Published August 15. 2014 3:33PM Updated August 16. 2014 12:35AM
Jason Piontkowski Sr., a longtime volunteer for New London’s youth football program who was convicted of a 1994 drive-by shooting, has confessed to robbing the People’s United Bank in Mystic on July 18 in order to pay his bills.
Piontkowski, 39, of 55 Linden St., New London, has been held in lieu of $150,000 bail at the Corrigan-Radgowski Correctional Center since Stonington police charged him July 31 with first-degree robbery and second-degree larceny.
He is accused of entering the bank at about 11:20 a.m., displaying a handgun and ordering the teller to fill a plastic bag with cash. He left the bank with $10,400, according to an arrest warrant affidavit prepared by police Detective Cody L. Floyd. He pleaded not guilty this week during his first appearance in the New London court, where major crimes are tried. His next court date is Sept. 10.
Following the robbery at the Roosevelt Street bank, police provided surveillance photos of the suspect to The Day and other media outlets. In the days that followed they were contacted by people who recognized Piontkowski in the photos, according to the affidavit.
On July 29, Piontkowski went to the police department with his attorney, Ralph U. Bergman of Norwich, and provided a notarized, typed confession, the affidavit says. Piontkowski admitted he committed the crime in “foolish and frantic desperation” following a lengthy period of unemployment, according to the affidavit. He said he put an old toy gun in his pocket and drove around for a few hours before entering the bank at 12 Roosevelt Ave. and demanding money.
Piontkowki said his son would have been “thrown out” of college if he didn’t come up with $6,000 for tuition and other expenses, that he was behind on rent and threatened with eviction and that he needed money to repair his car, according to the affidavit. He said he had been out of work for 18 months, had run out of unemployment compensation and had applied for “job after job” with no results. He said he been able to find occasional landscaping work, but it brought in little money.
Piontkowski served as president of the New London Youth Football League last year and was an assistant coach with the program for several years despite a criminal history that included a 1995 conviction for a drive-by shooting and a 1992 larceny conviction.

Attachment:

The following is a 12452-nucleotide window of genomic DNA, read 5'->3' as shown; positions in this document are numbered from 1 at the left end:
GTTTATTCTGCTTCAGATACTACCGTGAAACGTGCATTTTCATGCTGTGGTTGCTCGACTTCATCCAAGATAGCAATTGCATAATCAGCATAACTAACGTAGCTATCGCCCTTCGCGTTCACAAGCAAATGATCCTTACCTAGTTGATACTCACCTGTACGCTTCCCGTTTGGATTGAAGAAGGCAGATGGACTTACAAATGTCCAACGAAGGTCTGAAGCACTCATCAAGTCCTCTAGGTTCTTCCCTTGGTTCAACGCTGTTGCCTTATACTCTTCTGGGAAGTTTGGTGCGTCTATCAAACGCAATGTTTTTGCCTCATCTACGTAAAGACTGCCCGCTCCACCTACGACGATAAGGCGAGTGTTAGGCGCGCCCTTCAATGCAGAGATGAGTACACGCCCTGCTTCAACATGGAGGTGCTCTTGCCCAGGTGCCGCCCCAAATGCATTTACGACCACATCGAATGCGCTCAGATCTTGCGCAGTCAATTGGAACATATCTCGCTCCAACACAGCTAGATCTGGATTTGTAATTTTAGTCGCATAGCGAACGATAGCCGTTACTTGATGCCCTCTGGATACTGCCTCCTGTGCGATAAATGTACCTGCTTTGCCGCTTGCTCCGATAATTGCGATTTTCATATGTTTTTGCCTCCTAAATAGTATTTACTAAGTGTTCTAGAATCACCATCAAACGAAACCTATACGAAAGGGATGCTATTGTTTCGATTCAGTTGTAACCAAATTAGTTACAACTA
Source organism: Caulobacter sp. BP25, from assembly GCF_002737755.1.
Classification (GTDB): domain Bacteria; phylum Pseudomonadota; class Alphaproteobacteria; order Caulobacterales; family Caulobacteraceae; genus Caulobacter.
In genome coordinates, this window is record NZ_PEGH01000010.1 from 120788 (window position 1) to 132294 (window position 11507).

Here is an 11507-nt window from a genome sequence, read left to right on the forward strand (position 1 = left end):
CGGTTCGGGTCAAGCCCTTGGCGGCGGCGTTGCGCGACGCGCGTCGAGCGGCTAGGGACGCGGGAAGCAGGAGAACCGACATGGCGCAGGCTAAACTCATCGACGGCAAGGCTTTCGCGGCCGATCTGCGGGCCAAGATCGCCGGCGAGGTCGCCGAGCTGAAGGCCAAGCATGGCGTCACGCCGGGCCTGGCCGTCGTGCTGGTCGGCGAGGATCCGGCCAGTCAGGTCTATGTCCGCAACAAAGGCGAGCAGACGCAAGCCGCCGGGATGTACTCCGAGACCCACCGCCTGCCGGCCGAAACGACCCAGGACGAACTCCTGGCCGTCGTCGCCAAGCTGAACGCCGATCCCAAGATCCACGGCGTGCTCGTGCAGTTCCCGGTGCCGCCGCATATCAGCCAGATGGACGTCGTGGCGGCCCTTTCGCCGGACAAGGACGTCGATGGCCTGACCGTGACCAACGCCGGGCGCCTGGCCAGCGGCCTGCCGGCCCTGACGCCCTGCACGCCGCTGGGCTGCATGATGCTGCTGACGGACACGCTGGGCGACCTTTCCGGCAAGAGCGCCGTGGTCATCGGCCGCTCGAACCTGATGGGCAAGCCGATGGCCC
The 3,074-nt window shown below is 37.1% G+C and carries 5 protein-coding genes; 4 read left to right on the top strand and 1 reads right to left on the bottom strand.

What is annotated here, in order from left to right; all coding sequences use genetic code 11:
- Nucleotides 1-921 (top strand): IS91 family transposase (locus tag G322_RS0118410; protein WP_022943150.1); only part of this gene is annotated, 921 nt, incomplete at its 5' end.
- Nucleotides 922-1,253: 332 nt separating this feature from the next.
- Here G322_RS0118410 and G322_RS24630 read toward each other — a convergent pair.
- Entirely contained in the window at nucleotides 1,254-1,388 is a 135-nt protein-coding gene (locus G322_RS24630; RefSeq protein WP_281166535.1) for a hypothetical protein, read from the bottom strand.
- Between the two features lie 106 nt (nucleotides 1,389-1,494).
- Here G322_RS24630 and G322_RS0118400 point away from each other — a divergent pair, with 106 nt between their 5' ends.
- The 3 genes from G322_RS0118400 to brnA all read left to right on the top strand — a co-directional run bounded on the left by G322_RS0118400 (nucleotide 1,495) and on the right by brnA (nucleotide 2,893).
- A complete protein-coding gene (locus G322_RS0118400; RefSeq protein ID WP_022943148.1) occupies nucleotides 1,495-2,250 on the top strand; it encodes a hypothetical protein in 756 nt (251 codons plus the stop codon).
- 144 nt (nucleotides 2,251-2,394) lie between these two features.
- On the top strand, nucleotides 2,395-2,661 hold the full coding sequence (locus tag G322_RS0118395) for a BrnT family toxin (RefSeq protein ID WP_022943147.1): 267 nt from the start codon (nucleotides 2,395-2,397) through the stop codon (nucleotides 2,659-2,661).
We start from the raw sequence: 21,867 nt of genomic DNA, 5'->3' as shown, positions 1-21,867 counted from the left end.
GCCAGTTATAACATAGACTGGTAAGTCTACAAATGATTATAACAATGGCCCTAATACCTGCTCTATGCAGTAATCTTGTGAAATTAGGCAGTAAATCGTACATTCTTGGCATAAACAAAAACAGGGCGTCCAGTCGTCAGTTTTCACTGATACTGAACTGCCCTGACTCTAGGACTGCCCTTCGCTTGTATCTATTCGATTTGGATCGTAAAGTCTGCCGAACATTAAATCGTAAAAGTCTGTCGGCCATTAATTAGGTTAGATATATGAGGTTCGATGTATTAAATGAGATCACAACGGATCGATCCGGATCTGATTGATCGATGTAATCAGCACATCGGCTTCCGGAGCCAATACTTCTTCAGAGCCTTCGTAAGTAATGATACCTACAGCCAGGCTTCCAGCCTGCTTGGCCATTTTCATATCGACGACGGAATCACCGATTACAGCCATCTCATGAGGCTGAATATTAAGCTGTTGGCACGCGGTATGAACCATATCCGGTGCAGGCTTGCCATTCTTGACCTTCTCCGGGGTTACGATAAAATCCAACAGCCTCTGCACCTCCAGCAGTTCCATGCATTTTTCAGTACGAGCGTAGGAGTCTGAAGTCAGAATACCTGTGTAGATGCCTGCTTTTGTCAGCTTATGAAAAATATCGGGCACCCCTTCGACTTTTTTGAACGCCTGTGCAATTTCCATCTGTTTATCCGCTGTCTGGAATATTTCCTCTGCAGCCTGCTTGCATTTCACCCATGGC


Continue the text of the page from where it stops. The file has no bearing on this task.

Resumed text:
The youth football league is a private organization, but its volunteers are required to undergo background checks because the league uses city fields and facilities. Tommie Major, the city’s director of recreation, said he and others were aware of Piontkowski’s history but added that Piontkowski was qualified as a volunteer because his convictions were in the past.
“If it’s five years in the past, then he’s able to participate,” Major said, noting that when the city instituted the policy approximately nine years ago, he requested an eight- to 10-year waiting period. Still, Major said, Piontkowski was passionate about the football program, worked hard, and always acted in the best interest of the kids.
“People make mistakes and should have the opportunity to reform,” Major said. “If a person does reform, they can speak to kids and tell kids their experiences.”
As for the new charges against Piontkowski, “I don’t think people should rush to judgment,” he said. “Sometimes people make a mistake. These are awful and difficult times.”
In the April 18, 1994, incident, which is described in news stories in The Day archives as a gang-related shooting, Piontkowski, then 19, was charged with five counts of attempted murder after police said he fired a gun out of a car window at five people who were standing on the basketball court at Jenkins Memorial Park on Mechanic Street in Norwich. No one was injured.
Piontkowski, who was living in Norwich at the time of the shooting, left the area and was arrested in Newark, N.J., in January 1995. He pleaded guilty to a reduced charge of attempted first-degree assault and in September 1995 was sentenced to six years in prison.